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2017-18

Web Schedule Summer 2018


Revision Date: 06-Nov-17

HUM-2050-VO01X - Women's Spirituality


Synonym: 164207
Location: Online
Credits: 3 (45 hours)
Accelerated Section: This course has special meeting dates and times. See comments below or consult VSC Web Services - Search for Sections in the VSC portal for specific dates and times. If you have any questions call the site office offering the course.
Semester Dates: 05-22-2018 to 07-09-2018
Last day to drop without a grade: 05-31-2018 - Refund Policy
Last day to withdraw (W grade): 06-19-2018 - Refund Policy
Faculty: Nancy Thompson | View Faculty Credentials

Open Seats/Section Limit: 16/16 (as of 10-25-17 11:20 PM)

Course Description:

This course will examine current thought on women's theology and compare it to traditional theological paradigms. Ancient and modern expressions of women's religious and spiritual experience, women authors whose works deal with the spiritual life, and basic instruction in feminist readings will be included.

Essential Objectives:

1. Discuss a representative spectrum of women authors whose works deal with the spiritual life.
2. Describe current thought on women's theology and compare it to traditional theological paradigms
3. Critique dominant paradigms in religion, ethics and sexuality.
4. Discuss the impact of the concepts of immanence and non-hierarchy on women's spiritual expression.
5. Describe the diversity in feminist spirituality and religious pluralism.

Methods:

Hello, and welcome! I am very excited that you are thinking about taking this short course in Women's Spirituality. Here's what to expect:

1. No midterm or final exam.  Learning about women's spirituality isn't about memorizing information. Rather, it's about listening to hundreds of years worth of voices. It's about deep thinking. It's about learning to dig in.

2. It's not a "therapy" class.  No one is going to ask you to get in touch with your feelings, even though you might. It's more about what we think. I encourage you to use those words-- "I think" -- a lot.

3. No expensive books.  Many of our readings are online.  The one book we have is only $13 new from Amazon and can be had for a lot less (in the $5 range used).

4. It's heavy on discussion. Each week you all get to raise questions for us to discuss. We look at women's spirituality from an interfaith perspective.  I encourage you to look up information and to take charge of your learning. I'm a guide, not a dictator.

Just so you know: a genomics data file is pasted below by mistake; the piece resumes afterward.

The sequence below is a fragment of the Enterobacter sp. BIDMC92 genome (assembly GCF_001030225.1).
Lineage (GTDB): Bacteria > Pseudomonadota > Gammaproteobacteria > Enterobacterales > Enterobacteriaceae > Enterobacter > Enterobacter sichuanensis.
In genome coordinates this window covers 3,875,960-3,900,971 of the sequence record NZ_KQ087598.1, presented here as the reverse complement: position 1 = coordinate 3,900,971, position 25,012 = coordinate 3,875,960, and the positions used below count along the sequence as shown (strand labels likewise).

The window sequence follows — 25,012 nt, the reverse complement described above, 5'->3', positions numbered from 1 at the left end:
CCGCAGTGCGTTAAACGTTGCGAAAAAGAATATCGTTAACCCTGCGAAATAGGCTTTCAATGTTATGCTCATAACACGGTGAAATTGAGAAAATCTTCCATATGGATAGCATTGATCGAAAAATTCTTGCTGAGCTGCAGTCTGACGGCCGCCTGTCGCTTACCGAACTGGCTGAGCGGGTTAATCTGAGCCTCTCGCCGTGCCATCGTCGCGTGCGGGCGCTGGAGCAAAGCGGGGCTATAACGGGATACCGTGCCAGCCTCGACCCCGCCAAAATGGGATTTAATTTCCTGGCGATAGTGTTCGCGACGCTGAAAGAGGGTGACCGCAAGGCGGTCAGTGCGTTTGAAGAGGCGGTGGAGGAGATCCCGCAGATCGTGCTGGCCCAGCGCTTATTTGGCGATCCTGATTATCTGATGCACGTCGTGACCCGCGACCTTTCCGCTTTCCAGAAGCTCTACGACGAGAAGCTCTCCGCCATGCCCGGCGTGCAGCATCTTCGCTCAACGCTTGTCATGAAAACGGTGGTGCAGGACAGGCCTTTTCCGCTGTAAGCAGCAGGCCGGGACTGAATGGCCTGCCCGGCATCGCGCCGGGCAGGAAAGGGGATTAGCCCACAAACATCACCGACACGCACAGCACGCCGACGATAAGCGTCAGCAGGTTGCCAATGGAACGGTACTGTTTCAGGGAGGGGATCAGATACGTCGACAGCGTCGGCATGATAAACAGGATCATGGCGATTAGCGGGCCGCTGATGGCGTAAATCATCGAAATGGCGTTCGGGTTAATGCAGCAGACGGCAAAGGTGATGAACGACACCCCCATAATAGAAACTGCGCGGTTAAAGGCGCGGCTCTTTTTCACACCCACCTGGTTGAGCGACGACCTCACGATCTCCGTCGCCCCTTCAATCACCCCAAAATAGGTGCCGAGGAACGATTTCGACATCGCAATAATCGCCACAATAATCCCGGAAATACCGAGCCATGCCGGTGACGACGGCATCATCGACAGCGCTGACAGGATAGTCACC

5.  Your final project is a self-directed experiential product. Want to focus on ethnicity? Do it. Want to create a video? Do it.  You'll have college-level options other than the traditional "research paper."

I have studied, experienced, and written about religion for years.  I've taught courses in Writing from the Spiritual Self.  What does it mean to experience the Divine from the perspective of a woman? Is it really so different from experiencing it as a man? We have so much to explore this term, and I look forward to doing so with you.

Grading Criteria:

Grading rubric

Each week you must post your first substantive posting (no "Hi, I"m here") by Thursday night at midnight.  All postings must be complete by Sunday at midnight. Mondays are used only for review and grading.


Discussion Forum:

Your participation in the discussion forum is worth 70 points. You must earn a minimum of 42 points in order to pass the course. You may earn up to 10 points each week.

9-10 points
All postings are contributed before deadlines.  Student contributes a minimum of 10 postings. Student responds to readings, responds to  three or more classmates, and raises two or more discussion questions. Student postings are thoroughly developed, free of grammatical or mechanical errors, well argued with many supportive examples and illustrations from readings and discussion, and show strong evidence of original thinking. Student postings demonstrate the essential objectives listed for the week.

8 points